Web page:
When the schools last went back, Rural Techs tackled the EV charging and electricity distribution maths problem that is facing the UK after 2030.
As a business interested in public transport, Rural Techs would be rude not to share the news of Jo Kibble’s trip this week.
Rural Techs believes in evidence-based decisions and working truly collaboratively with others. These two aims underpinned the MERGeS project funded by the UK’s Geospatial Commission.
In our MERGeS project funded by the Geospatial Commission through Innovate UK’s SBRI funding, Rural Techs was fortunate to have as a partner the Gloucestershire’s Countryside and Community Research Institute…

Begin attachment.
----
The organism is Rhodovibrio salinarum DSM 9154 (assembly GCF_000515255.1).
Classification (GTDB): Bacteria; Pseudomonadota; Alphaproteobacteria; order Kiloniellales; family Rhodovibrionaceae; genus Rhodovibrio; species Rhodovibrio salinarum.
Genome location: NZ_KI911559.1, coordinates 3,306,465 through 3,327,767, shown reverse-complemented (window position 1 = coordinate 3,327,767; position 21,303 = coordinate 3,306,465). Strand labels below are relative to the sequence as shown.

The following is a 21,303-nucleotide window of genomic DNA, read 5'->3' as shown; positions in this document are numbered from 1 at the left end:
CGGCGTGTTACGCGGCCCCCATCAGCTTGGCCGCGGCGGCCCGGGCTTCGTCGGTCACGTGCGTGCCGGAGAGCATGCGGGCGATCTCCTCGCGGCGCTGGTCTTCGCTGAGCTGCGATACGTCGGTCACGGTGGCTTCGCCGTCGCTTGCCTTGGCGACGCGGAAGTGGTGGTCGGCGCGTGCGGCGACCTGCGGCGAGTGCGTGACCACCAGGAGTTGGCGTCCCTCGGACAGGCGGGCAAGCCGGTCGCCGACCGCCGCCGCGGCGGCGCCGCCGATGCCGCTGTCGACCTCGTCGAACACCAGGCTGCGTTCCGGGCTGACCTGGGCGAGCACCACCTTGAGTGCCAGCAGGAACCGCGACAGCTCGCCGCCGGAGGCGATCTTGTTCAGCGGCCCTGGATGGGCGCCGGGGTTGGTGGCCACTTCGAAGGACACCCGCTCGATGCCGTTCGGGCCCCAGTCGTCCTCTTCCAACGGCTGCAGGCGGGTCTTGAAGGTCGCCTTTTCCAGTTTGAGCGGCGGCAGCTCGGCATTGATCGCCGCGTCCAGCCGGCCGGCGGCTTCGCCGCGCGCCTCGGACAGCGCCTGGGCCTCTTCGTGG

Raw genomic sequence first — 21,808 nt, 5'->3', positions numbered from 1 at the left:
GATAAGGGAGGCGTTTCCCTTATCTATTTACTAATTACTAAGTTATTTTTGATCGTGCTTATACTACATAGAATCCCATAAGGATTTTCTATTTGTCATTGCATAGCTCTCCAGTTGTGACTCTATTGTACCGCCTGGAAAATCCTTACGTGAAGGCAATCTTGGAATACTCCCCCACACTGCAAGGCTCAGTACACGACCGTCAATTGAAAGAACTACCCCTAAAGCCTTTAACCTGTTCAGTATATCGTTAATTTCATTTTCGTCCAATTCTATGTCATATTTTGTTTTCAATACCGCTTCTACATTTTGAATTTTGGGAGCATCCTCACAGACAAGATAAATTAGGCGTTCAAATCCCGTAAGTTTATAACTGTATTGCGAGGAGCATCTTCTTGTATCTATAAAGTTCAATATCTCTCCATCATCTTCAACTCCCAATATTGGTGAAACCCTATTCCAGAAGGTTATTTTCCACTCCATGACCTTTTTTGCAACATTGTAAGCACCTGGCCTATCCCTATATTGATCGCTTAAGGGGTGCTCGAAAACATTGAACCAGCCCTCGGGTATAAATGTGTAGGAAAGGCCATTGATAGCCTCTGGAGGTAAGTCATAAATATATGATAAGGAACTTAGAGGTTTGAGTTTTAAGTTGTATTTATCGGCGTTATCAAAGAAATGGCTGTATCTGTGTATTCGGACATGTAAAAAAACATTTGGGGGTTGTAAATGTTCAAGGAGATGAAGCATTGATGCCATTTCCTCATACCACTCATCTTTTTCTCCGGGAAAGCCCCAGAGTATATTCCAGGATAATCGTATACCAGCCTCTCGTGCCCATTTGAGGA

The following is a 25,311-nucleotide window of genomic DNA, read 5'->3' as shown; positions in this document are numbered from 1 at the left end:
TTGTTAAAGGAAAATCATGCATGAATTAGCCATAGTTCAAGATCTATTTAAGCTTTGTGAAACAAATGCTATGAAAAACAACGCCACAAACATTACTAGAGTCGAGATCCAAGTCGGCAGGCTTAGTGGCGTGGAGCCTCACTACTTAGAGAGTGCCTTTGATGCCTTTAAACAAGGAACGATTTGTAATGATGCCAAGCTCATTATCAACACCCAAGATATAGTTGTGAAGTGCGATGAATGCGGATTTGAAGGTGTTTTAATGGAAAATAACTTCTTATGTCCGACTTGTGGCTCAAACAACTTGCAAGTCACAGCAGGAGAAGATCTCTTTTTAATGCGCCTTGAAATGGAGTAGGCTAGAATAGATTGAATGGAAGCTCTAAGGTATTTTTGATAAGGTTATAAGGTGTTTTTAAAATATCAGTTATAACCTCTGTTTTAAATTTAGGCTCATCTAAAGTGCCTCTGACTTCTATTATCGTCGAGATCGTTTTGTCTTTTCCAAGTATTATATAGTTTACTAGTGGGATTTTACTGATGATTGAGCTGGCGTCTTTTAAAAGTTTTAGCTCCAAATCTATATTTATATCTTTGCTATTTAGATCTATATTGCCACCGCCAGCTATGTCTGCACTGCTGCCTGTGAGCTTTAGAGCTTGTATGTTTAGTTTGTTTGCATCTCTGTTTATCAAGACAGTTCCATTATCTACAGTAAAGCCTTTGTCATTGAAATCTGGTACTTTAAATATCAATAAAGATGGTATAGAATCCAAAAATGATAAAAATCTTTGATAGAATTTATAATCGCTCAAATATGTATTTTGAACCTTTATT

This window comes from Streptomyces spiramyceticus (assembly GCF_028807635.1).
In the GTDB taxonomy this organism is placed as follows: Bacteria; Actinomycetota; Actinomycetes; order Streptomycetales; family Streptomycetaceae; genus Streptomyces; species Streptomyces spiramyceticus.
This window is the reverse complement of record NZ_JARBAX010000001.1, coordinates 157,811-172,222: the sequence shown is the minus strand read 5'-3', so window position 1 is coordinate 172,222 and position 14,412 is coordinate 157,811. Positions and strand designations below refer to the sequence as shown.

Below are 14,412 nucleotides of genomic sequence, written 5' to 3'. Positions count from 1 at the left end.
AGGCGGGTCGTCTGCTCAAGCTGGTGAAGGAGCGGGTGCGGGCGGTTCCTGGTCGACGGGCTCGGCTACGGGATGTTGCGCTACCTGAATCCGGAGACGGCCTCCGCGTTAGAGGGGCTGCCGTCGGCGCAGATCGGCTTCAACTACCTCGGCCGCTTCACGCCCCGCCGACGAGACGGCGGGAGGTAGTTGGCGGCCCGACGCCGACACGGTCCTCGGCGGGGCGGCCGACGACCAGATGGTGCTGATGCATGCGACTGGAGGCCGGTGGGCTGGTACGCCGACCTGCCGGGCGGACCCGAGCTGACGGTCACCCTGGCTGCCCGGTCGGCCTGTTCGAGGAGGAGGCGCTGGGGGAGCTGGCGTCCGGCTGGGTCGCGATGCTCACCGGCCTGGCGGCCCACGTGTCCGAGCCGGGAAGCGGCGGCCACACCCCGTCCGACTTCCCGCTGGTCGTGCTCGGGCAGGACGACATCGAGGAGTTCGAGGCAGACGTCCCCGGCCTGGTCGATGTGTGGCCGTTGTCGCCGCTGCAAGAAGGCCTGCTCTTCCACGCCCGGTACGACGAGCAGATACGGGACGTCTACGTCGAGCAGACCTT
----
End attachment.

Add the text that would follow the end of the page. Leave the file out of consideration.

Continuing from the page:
On bid outcome days, I’m always reminded of the hourglass method of measuring time. Grain by grain, the sand drops into the lower half of the timer.
The way we have come to think about transport over the last 50 years now appears highly illogical.
That everyone knows everything there is to know about public transport is a completely false perception.
In a net-zero carbon world, a fundamental challenge for the rural economy will be transport. This affects how society works, lives, plays, studies and ages.
Any way you look at it, rural transport is a mess. It’s simply unsustainable in its current form, environmentally, economically or socially. Transport in the countryside means car.
In March, the Department for Transport issued Bus Back Better.